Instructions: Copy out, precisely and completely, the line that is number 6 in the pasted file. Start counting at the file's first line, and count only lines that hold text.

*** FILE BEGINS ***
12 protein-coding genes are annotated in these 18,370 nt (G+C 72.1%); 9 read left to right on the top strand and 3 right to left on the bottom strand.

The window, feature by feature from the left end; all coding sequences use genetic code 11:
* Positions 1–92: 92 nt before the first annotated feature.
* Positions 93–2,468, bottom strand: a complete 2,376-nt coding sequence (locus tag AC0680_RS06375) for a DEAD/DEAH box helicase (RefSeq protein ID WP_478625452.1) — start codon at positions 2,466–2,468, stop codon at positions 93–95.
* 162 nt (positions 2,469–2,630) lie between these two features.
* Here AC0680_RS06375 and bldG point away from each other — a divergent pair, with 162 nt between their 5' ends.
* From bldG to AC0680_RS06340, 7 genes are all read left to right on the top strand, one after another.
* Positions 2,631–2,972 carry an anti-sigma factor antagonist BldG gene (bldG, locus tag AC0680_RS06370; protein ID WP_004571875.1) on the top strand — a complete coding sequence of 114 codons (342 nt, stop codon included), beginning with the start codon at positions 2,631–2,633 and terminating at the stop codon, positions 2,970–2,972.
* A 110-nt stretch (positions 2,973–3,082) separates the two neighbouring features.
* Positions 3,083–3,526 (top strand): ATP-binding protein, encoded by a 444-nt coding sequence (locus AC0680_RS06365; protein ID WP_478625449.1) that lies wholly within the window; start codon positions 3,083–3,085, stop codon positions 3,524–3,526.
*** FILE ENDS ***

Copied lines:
* Here AC0680_RS06375 and bldG point away from each other — a divergent pair, with 162 nt between their 5' ends.